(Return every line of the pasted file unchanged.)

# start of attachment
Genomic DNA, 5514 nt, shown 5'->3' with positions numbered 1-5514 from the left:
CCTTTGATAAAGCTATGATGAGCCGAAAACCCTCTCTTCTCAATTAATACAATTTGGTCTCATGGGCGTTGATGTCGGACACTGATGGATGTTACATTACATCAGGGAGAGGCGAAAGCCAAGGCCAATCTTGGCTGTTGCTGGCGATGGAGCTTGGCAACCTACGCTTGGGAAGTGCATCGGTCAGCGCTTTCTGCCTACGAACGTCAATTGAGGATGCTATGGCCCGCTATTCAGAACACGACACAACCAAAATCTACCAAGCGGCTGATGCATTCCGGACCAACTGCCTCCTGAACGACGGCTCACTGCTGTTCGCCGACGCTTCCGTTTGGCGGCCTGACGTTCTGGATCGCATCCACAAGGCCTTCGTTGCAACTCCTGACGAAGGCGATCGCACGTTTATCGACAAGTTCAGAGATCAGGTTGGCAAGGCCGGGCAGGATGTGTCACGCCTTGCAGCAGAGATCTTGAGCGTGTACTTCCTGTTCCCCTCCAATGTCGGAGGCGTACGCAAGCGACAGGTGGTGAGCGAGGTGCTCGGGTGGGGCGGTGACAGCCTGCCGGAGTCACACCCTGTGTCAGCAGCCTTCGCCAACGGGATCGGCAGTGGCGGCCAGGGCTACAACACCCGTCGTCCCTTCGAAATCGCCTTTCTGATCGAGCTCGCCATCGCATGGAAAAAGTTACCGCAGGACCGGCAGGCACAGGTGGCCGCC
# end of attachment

Genomic DNA, 5514 nt, shown 5'->3' with positions numbered 1-5514 from the left:
CCTTTGATAAAGCTATGATGAGCCGAAAACCCTCTCTTCTCAATTAATACAATTTGGTCTCATGGGCGTTGATGTCGGACACTGATGGATGTTACATTACATCAGGGAGAGGCGAAAGCCAAGGCCAATCTTGGCTGTTGCTGGCGATGGAGCTTGGCAACCTACGCTTGGGAAGTGCATCGGTCAGCGCTTTCTGCCTACGAACGTCAATTGAGGATGCTATGGCCCGCTATTCAGAACACGACACAACCAAAATCTACCAAGCGGCTGATGCATTCCGGACCAACTGCCTCCTGAACGACGGCTCACTGCTGTTCGCCGACGCTTCCGTTTGGCGGCCTGACGTTCTGGATCGCATCCACAAGGCCTTCGTTGCAACTCCTGACGAAGGCGATCGCACGTTTATCGACAAGTTCAGAGATCAGGTTGGCAAGGCCGGGCAGGATGTGTCACGCCTTGCAGCAGAGATCTTGAGCGTGTACTTCCTGTTCCCCTCCAATGTCGGAGGCGTACGCAAGCGACAGGTGGTGAGCGAGGTGCTCGGGTGGGGCGGTGACAGCCTGCCGGAGTCACACCCTGTGTCAGCAGCCTTCGCCAACGGGATCGGCAGTGGCGGCCAGGGCTACAACACCCGTCGTCCCTTCGAAATCGCCTTTCTGATCGAGCTCGCCATCGCATGGAAAAAGTTACCGCAGGACCGGCAGGCACAGGTGGCCGCC